HENRY McLEISH has got off to a difficult start. The controversy about back-bench access to policy advice and civil servants shows that he will have a more difficult reign as First Minister than his predecessor. Donald Dewar was criticised much more than came out in the tributes to him, but he had the status to brush off most of the media attacks. Mr McLeish showed over the student fees row and the exams debacle that he is skilled at preventing mud sticking to his reputation: he is going to need all such skill and a measure of luck, too.
The real test will come not from back-bench sniping, still less from opposition parties whose own command of the Parliament will take further honing. It will arise in the first clash between Holyrood and Westminster. That could happen at any time. Before devolution, most commentators would have prdicted it within the 15 months the Scottish Parliament has so far lasted.
MSPs outwith the Executive feel frustrated. They are busy, as is shown by the pace of the two committees looking into the exam problems. But they feel underinformed, and that applies most keenly to back-bench members of the coalition whose scope for taking up issues is limited through loyalty to the coalition programme.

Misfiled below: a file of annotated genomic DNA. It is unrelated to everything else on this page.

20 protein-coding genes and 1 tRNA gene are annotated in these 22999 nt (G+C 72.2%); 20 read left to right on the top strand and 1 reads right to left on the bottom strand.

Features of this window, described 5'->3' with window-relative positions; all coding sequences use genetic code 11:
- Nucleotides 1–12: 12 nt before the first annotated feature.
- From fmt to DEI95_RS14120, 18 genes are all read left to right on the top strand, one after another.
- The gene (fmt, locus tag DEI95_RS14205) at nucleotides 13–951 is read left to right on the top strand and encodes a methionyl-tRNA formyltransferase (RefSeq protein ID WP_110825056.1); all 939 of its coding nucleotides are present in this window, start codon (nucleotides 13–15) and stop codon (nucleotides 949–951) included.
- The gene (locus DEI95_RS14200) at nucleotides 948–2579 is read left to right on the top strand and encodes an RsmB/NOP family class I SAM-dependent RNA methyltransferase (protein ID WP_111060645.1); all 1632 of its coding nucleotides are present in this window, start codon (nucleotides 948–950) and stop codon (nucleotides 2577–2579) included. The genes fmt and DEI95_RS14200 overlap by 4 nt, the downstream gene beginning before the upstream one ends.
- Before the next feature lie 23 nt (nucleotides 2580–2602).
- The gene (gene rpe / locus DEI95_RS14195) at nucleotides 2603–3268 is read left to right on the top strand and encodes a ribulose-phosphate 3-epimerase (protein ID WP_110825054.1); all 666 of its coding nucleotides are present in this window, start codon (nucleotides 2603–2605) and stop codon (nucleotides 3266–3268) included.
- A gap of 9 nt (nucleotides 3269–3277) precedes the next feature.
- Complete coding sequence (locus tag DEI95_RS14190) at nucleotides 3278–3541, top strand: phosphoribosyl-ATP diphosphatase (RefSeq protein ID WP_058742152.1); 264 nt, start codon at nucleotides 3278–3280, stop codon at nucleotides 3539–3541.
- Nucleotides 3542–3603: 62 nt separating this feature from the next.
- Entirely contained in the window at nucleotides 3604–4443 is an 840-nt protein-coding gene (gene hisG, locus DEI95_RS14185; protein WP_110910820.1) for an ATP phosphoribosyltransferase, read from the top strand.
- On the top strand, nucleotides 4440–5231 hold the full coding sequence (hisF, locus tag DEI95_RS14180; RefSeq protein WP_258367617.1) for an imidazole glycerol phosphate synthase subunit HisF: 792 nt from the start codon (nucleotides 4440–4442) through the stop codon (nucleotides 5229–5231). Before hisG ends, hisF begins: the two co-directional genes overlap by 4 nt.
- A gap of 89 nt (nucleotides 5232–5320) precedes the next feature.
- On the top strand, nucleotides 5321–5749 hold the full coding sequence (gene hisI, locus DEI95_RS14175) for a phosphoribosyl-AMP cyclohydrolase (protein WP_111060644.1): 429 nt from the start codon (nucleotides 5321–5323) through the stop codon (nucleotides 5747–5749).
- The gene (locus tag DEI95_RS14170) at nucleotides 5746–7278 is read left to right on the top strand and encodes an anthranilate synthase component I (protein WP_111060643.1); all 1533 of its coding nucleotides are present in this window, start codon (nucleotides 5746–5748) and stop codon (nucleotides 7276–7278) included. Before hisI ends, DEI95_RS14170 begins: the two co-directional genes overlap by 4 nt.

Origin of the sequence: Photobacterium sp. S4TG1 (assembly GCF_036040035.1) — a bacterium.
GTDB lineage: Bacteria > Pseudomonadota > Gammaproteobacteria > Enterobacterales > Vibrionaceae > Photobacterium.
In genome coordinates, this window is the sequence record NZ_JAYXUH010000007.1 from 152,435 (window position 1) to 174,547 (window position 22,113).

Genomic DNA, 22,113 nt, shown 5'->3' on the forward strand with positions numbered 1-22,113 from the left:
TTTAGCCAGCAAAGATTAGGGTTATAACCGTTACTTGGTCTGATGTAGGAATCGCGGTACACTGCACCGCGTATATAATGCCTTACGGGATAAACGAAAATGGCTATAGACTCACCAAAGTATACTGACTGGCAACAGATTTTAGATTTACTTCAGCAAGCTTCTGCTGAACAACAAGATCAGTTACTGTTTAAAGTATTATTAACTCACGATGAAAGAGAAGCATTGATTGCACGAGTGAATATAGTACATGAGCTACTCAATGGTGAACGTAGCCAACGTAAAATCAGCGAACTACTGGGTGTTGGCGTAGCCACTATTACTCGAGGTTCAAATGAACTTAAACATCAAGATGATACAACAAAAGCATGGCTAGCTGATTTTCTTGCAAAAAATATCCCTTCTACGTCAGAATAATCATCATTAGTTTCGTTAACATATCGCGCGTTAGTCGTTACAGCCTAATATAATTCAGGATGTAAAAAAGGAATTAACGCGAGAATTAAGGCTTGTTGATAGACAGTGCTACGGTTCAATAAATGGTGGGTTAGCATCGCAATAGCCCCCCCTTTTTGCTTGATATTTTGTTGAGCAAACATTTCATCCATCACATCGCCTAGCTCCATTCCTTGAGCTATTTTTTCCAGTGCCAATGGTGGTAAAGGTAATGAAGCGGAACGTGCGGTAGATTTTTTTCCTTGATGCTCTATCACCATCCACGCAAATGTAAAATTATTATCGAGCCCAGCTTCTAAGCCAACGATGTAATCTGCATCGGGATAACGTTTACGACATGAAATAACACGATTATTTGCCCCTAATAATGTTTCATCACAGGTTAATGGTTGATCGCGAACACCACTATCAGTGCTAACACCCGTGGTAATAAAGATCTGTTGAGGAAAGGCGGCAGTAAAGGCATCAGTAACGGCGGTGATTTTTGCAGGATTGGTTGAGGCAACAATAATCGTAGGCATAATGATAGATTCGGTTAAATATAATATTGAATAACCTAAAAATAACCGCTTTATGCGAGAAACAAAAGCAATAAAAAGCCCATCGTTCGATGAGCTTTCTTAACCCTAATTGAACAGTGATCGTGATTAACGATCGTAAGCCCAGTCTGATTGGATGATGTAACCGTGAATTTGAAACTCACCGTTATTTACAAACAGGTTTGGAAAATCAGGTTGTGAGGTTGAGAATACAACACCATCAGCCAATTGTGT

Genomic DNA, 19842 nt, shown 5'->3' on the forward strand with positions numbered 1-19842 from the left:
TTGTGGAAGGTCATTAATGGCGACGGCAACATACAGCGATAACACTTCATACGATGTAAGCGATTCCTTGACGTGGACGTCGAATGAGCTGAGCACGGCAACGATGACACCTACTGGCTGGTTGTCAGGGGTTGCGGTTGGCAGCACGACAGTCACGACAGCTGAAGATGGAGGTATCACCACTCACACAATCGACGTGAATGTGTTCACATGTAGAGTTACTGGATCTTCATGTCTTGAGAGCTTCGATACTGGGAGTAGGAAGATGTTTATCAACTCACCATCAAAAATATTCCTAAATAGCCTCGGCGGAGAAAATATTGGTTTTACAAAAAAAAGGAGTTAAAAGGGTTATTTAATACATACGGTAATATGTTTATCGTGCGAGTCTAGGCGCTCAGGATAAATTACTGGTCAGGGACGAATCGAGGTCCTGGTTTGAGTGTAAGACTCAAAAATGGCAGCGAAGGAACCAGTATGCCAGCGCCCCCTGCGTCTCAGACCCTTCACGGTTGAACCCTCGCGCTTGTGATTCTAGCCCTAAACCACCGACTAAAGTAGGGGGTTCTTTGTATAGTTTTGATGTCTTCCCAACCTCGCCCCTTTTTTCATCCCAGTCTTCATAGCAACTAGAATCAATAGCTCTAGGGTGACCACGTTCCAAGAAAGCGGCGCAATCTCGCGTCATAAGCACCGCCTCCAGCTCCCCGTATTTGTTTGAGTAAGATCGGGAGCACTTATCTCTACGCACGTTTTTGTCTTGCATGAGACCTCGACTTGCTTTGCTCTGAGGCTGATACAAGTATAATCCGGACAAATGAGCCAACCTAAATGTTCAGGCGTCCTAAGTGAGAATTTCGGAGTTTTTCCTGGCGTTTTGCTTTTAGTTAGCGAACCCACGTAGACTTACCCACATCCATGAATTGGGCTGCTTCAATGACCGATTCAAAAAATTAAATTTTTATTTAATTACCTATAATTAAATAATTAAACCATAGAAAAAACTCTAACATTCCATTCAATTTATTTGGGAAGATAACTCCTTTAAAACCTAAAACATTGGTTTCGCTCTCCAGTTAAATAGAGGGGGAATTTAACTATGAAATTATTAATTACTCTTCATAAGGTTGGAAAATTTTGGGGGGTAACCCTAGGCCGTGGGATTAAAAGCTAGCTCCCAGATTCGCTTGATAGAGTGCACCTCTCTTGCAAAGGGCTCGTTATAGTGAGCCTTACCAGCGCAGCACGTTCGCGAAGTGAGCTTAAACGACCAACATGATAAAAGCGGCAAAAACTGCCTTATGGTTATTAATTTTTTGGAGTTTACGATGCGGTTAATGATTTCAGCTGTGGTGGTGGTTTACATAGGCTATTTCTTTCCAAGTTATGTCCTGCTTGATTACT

Instead of asking for crumbs from the civil servants' table, they should be encouraging and using the research institutes now in business, such as the Scottish Forum for Modern Government - whose director writes on the opposite page - and the Institute of Contemporary Scotland that was launched this week. The Scottish Council for Research in Education, which is being cast adrift by the Executive, could do with a leg-up, too.